South Africa’s Motsoaledi Denies Work-Permit Crisis, Says His Department Is a Scapegoat

(Bloomberg) -- South Africa’s minister of Home Affairs dismissed criticism that his department is causing a skills crisis in the country by failing to process work-permit applications and said it’s becoming a “scapegoat” for the failures of business.

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Aaron Motsoaledi said there’s no backlog of critical-skills applications and said his department is working expeditiously to process requests in the pipeline.

A report published earlier this year, commissioned by the South African presidency, said the lengthy delays in processing work visas are hampering growth and deterring investment. It said a lack of skills is the second-biggest threat to the economy after an energy crisis that sees the imposition of power cuts on an almost daily basis.

“I am starting to believe that when businessmen are failing to step up to the pedal and improve the economy, the scapegoat is Home Affairs,” Motsoaledi said in an interview on eNCA television Monday. “We do everything in our power” to help businesses, he said.

While South Africa takes 48 weeks or more to process an application Kenya takes 12 and Nigeria eight, the presidency said in the report.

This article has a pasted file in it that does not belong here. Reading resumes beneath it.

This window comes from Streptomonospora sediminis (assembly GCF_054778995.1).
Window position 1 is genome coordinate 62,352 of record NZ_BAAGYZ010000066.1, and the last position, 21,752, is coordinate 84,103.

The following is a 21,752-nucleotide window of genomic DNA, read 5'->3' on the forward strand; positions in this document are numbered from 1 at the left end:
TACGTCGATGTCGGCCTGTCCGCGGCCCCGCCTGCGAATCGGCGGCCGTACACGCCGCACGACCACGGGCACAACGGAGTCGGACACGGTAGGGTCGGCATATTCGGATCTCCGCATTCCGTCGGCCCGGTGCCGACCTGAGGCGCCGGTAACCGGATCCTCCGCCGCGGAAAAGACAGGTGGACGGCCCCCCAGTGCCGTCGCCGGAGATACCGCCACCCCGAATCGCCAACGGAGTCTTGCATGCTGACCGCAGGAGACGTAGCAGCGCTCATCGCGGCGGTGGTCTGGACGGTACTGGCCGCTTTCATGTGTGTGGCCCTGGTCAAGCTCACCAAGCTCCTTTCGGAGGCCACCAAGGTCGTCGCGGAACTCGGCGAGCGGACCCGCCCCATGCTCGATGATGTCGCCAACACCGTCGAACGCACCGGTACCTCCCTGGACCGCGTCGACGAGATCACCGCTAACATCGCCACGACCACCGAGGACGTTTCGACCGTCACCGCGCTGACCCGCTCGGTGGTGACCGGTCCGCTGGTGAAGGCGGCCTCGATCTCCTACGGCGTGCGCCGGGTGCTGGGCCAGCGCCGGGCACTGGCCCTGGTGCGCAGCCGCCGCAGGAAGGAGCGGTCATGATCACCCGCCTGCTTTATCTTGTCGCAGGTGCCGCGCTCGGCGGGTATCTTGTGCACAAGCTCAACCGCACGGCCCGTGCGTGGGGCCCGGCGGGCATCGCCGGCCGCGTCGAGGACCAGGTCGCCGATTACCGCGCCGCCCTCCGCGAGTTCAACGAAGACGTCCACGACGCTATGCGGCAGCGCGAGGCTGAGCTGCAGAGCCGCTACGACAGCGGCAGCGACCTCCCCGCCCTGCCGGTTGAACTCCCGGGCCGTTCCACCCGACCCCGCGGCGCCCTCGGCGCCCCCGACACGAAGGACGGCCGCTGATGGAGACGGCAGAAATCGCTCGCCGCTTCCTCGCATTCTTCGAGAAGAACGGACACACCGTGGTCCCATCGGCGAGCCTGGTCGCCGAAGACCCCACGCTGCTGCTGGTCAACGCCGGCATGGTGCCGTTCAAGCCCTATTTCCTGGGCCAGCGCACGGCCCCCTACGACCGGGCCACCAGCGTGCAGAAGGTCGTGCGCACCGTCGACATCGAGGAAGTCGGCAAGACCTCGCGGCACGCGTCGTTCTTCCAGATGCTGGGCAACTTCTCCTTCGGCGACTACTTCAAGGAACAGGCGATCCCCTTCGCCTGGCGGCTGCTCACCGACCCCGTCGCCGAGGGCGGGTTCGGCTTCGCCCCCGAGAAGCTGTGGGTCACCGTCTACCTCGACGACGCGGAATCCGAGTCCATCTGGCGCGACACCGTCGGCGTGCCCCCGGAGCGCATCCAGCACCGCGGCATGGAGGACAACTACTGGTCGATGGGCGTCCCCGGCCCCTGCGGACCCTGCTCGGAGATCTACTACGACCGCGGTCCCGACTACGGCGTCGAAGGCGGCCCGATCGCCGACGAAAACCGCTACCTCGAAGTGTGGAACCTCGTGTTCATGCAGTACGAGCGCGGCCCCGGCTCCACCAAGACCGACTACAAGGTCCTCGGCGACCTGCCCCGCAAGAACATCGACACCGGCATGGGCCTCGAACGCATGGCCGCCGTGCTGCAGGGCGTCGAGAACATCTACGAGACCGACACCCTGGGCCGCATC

“A lack of critical skills is holding back the South African economy,” Business Leadership South Africa Chief Executive Officer Busi Mavuso said in a column published by Moneyweb on Monday. “The fact that companies can’t fill the positions means they can’t invest and expand.” BLSA represents the biggest companies operating in the country.

AECI Ltd., an explosives and chemical maker, earlier this month said that Holger Riemensperger, a German national announced as group chief executive in February effective from May 1, has yet to get all the paperwork from various South African authorities to allow him to apply for a work visa. Riemensperger is running the Johannesburg-based company, which gets more than half of its revenue from its South African base, from Germany.

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